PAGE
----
From left, the helmet can reflect a range of manifestations as to how desire may be sparked: through fetish (Givenchy Spring 2011 menswear), through inversions of gender stereotypes (like Thom Browne‘s Spring 2020 menswear collection, where the designer gave his interpretation of a football helmet—a symbol of All-American masculinity, if ever one existed—to a guy dressed in a skirt), and through shadowy, eye-obscuring tension (Armani Privé Spring 2011 couture; this was a big season for helmets, and also for Philip Treacy, who designed these toppers in addition to what he did at Givenchy).
For Fall 2016, Rick Owens whipped up spindly helmets of human hair. In an overt way, the look hinted at a gross-out thought; hair tangled up in the shower drain. But it also could have suggested the idea of delicate protection, and even possibly a post-coital encounter type of messiness, frozen like a thought-bubble around the models’ faces. That’s the beauty of Owens; in one look, he brings you from the nasty depths (the shower drain) to the romantic (thinking about the sex you just had). Alexander McQueen had this skill as well, albeit in a more dramatized fashion; he too used helmets, most memorably with the football looks seen in Spring 2005. Painted and spiked, these options didn’t remove the toughness associated with the sport for which they’re used, but added a kinkier, more layered subtext, enmeshing an athletic symbol with entities far beyond the field. Sarah Burton, who replaced McQueen after his death, has a gentler approach, but she worked in a helmet or two at the house’s Spring 2014 collection. There’s always an element of safeguarding, but the compulsion to know more is, definitely, apparent.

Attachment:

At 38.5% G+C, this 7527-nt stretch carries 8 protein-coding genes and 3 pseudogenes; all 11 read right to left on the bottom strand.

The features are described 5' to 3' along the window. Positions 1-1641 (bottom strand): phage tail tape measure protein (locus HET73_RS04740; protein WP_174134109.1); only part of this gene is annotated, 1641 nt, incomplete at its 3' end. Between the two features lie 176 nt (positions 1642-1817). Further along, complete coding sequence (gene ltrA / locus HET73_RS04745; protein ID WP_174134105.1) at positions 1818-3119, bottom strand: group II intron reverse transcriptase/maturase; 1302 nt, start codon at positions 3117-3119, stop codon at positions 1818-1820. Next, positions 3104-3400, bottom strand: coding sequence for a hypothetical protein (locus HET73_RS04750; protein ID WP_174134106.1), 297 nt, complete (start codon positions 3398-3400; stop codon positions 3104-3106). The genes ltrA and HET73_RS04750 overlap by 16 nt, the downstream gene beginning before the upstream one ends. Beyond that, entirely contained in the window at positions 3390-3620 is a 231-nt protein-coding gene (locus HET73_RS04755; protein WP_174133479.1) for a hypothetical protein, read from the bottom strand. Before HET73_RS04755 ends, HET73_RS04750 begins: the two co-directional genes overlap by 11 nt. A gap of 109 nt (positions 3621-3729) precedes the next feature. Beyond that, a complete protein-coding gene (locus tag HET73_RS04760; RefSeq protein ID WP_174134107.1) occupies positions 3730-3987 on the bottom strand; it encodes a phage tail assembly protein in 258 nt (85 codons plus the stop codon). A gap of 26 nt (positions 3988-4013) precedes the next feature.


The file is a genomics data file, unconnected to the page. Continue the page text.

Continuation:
Same here, with Virgil Abloh’s Off-White Fall 2019 menswear collection (Abloh’s shows feature both men and women, regardless of the season). Floral dresses worn beneath Chargers and Longhorns football helmets? Why? The designer has a magpie mentality when it comes to motifs, so this may well be a styling trick, but it still catalyzes some level of inquiry. And, also, why the blackout visors?
Adam Kimmel’s final collection, Fall 2012, featured looks that were sportswear-centric yet topped by Air Force helmets with oxygen tubes (possibly if not probably fetishistic). The label A.F. Vandevorst styled its sportswear with motorcycle helmets, circa Spring 2016.
And, always ahead of his time, the late Karl Lagerfeld rendered helmets in fur for Fall 2009. Fur feels good to the touch. It is associated with glamour and money and sexiness. And it is unexpected. So yes, there is some gimmick-play at hand, but, in realizing their collections, a significant quotient of designers have used helmets to help fuel their respective creative fantasies. The Mandalorian, wittingly or not, has tapped into this psychology. And, it turns out, Pascal isn’t always behind the mask; the attraction is to the object itself. The object is hot.